Movement for racial justice

“This is an emergency. I’m not talking about the coronavirus. I’m talking about racism. As all the universities in the world scramble to try to find a cure for the coronavirus – that same level of concern and action is needed to rid our society of the virus that is racism. I am calling for a declaration of a state of emergency for Black people. Racism is a public health crisis.”

–Andrea Jenkins, city council member in Minneapolis, 2020

“I will not tire of declaring that if we really want an effective end to violence we must remove the violence that lies at the root of all violence: structural violence, social injustice, exclusion of citizens from the management of the country, repression. All this is what constitutes the primal cause, from which the rest flows naturally.”

— Saint Oscar Romero, Salvadoran martyr and saint, 1979

In the wake of the George Floyd’s murder in Minneapolis and the widespread calls for systemic change in the U.S., Sister Parish joins the call that Black Lives Matter and supports the efforts led by Black people, Indigenous people and all People of Color to end systems of racism and inequality in the U.S.  We recognize that the calls are not new and did not start with George Floyd’s death but started with the unjust systems deeply rooted in our country, systems now exacerbated by the pandemic.  We call for justice for George Floyd, Breonna Taylor, Ahmaud Arbery, Tony McDade, Rayshad Brooks, Elijah McClain, Philando Castile, Jamar Clark, Michael Brown, Trayvon Martin, Tamir Rice, Sandra Bland, Eric Garner, and too many others killed by systemic and structural violence. We acknowledge the deep pain and grief that communities throughout the U.S. are feeling right now.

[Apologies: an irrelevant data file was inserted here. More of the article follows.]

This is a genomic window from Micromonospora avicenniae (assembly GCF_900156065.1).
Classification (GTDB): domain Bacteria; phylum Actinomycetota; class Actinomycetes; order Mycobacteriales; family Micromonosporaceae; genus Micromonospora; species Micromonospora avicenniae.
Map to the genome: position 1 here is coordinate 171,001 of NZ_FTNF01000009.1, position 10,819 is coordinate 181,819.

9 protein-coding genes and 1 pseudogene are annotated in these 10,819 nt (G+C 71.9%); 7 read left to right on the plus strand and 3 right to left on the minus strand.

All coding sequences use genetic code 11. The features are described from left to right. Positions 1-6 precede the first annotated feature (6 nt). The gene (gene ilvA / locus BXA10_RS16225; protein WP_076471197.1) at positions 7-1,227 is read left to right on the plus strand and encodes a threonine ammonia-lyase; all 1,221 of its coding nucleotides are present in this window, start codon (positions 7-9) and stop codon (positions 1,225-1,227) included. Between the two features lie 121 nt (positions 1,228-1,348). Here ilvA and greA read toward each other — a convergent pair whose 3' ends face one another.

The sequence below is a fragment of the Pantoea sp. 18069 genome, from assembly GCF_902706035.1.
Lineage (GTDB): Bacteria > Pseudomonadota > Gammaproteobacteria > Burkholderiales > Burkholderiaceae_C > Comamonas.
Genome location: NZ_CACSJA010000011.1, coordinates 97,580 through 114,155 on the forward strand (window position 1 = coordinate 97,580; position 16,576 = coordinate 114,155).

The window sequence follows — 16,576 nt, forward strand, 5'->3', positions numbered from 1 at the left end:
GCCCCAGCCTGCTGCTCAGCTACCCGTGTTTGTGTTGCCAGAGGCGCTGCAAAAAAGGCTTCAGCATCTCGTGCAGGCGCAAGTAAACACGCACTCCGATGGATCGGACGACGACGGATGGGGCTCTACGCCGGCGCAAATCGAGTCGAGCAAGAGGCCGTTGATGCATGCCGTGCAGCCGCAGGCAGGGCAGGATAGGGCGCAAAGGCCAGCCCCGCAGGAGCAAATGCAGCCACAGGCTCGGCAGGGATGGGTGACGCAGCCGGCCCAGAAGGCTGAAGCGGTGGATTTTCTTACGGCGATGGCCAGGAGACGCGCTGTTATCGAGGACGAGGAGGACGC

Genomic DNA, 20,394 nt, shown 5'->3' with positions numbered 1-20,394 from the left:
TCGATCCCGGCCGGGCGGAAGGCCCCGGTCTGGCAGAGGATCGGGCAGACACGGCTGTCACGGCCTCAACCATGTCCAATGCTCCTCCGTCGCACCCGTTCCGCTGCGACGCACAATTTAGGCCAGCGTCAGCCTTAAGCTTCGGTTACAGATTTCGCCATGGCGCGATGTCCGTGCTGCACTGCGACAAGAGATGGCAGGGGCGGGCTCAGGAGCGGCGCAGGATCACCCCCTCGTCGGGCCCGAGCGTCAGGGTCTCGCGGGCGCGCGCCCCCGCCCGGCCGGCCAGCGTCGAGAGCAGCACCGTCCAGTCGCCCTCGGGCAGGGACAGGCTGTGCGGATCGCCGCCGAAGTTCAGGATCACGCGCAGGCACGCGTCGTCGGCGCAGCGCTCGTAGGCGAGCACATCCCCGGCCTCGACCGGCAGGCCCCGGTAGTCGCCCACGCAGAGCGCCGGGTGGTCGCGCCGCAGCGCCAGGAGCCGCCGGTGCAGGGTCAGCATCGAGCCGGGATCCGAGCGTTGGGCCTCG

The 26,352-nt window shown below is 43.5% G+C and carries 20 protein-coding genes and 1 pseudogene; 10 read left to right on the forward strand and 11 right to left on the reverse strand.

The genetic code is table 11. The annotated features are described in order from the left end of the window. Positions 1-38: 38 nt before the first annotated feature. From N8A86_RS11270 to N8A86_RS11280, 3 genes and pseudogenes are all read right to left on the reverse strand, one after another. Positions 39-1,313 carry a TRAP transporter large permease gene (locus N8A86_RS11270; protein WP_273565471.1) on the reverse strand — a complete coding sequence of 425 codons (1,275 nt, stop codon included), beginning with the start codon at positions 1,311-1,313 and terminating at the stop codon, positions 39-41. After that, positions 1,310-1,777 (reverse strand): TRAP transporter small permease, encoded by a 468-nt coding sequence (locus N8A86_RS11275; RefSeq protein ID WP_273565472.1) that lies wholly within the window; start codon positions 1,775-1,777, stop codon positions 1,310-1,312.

We believe that all people deserve to live with dignity and basic human rights. We also believe that true solidarity means recognizing and actively working to challenge and change unjust systems in partnership with the most impacted people.  The systems of racism and inequality are an integral part of U.S. history and the current reality, but they are also global systems, spread through colonialism and imperialism.  Calls for justice in Guatemala, in El Salvador, in the U.S., and throughout the world are intertwined.

As the Sister Parish community, what can we do?  We can listen, educate ourselves, and take action individually and collectively.  We can build new long-lasting relationships to promote racial justice and transform systems that oppress people. Our sistering relationships have always underlined the importance of listening, learning, and making commitments to change ourselves and our communities.  We believe that this work and each person’s journey exist on a continuum.  We are works in progress – always – and there are no simple solutions to such deeply rooted, painful injustices.  But we need to keep taking steps to uproot racism and anti-blackness in our communities and in our own hearts.  We invite our Sister Parish communities to join us in conversations, wherever people are on this journey.

What does our vision for our better world look like? What do we need to do to move our world toward one of compassion, justice, and equality in the midst of such deep crises?   In the words of Sister Parish member Miriam Vásquez, “This is hard, but we are called as Christians…to listen to the cries for help and take action. We want people alive and active in these times of violence and the pandemic.”

Thank you for being part of our Sister Parish family.  May we challenge ourselves to take more and bigger steps to dismantle racism as part of our long walk in solidarity with each other.

Sister Parish staff and board

A few resources

The following resources are only a small portion of what is available. If you are interested in sharing your local resources and actions, please let us know and we can add them.

Denominational racial justice resources

News, training and materials from organizations that work for racial justice

En español

About sisterparishinc

Building community across borders.
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